Two weeks ago, Stokes decided he’d done all he could at Central. The forward announced he’d be transferring to Oak Hill Academy (Va.) for his senior season in yet another move to push himself, to expand his reach, to make a dent nationally.
He’s leaving behind family, a celebrity status, and excessive attention from the opposite sex, he said, in order to bond with other players who are more on his level.
He assures it’s nothing personal against the University of Memphis, the city or its people. He’s just trying to serve his own best interests.
“I think people are scared because a lot of guys don’t like to leave home, but for me, it’s just a business decision and whatever best fits me,” Stokes said. “If I think coming back home (to play at Memphis) is going to be the best thing for me, and the best thing for winning, I think I’ll come back home. It has nothing to do with me not liking Memphis because I love staying in Memphis.”
Of course, this means no more working with Holmes, who’s helped Stokes make vast improvements on the court. Stokes’s mid-range jumper, his footwork, and ball-handling have all been made better by Holmes and his regimen.
The two struggled with the decision. They went back and forth for several weeks. Stay in Memphis where Stokes had the chance to shut down the city for another year or head north to Mouth of Wilson, Va., where things are equalized?
“I really wanted him to stay home so we could continue to work, but I think it was more so him being able to (play basketball) year-round,” Holmes said. “Up there, it’s proven they have the best players. They’re always a powerhouse. I think it was a mature decision of him to go.”
Stokes doesn’t room with his teammates on the road. He shares a room with Holmes, because he has no inclination to deal with bouncy, off-the-wall teenagers while he’s trying to get some rest.
“You know how kids are playful at night? Jarnell wants to get his sleep,” Holmes said. “He’s like my alarm clock, waking up at 5 a.m. sharp every time. I’m telling you. Every time. He just wants to work at 5 o’clock in the morning.”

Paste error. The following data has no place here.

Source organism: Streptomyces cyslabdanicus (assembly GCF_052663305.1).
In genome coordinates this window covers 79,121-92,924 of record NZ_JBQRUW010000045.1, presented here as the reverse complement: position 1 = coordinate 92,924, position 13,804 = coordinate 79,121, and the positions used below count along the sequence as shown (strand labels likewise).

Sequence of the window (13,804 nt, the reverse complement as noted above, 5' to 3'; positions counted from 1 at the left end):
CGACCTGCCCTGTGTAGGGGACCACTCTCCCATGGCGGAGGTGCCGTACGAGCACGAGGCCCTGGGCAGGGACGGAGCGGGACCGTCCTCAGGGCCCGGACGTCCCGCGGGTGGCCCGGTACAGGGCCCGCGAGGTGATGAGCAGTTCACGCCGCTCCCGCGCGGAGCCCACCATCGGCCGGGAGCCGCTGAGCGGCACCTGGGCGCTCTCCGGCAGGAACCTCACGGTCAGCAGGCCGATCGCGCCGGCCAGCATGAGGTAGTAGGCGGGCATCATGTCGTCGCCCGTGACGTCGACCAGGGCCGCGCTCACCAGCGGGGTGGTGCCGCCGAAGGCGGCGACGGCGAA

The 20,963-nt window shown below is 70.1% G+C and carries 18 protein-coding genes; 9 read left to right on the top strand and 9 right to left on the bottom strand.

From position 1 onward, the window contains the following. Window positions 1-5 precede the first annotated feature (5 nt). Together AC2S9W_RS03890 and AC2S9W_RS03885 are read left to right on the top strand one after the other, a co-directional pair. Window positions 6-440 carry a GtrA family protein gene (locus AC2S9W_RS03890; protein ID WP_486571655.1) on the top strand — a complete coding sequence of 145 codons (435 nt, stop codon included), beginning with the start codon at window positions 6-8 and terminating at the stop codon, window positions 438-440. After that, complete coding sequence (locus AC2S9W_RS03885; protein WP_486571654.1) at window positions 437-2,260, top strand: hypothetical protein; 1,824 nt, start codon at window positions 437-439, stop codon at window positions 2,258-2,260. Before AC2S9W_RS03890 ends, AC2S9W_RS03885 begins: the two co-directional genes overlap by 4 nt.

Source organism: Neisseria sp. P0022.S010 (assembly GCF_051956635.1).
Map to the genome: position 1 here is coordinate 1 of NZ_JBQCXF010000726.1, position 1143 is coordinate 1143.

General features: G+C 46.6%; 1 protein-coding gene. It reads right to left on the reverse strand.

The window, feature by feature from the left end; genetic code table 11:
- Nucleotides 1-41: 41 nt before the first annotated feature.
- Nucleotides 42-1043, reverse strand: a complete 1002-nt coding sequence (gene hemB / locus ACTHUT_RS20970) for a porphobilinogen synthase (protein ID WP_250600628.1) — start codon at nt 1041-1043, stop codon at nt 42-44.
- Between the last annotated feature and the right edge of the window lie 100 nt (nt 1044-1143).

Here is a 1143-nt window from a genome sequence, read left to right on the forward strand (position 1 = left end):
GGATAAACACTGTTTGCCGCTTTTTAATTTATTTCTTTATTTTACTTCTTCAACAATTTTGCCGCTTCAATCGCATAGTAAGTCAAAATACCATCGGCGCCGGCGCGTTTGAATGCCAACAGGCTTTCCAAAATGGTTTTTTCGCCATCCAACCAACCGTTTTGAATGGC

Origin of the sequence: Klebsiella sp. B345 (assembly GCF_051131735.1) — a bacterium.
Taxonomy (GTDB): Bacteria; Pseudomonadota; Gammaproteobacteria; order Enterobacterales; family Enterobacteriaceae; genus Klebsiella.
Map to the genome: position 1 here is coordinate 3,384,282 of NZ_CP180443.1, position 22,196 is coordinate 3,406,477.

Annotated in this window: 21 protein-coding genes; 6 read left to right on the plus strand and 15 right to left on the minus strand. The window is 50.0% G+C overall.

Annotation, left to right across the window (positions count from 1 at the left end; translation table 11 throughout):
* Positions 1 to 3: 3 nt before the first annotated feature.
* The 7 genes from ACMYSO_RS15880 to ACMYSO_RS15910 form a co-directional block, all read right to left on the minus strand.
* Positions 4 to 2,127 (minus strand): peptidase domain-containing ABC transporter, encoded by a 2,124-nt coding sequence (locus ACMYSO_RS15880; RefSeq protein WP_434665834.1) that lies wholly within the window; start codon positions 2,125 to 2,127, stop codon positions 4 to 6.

And so that’s exactly what Holmes and Stokes do. They begin, and essentially end, their days in a gym.
Because he works so often and closely with Stokes, Holmes has been approached by college coaches around the country about a job on their respective staffs.
Holmes, however, is no opportunist and said he has no interest in taking a job at a Division I school until Stokes has moved on from college.
“My thing is, our relationship means more to me,” Holmes said. “When I’m 65 years old, I want to be able to sit down with Jarnell at dinner and just talk about life. I don’t want to influence his decision like that.”
Stokes is currently considering Memphis, Arkansas, Tennessee, Florida, Connecticut, and Kentucky. Stokes said he’s going to take visits to both Arkansas and Florida but doesn’t have anything mapped out beyond that.
Until then, Stokes can probably be found in a gym somewhere, the five-star 250-pounder gracefully working his way through cone drills and up the national rankings.
“We both had a vision, we both visualized how his game should be, and we got in the gym and worked hard at it,” Holmes said. “The desire and work ethic is not even a question.”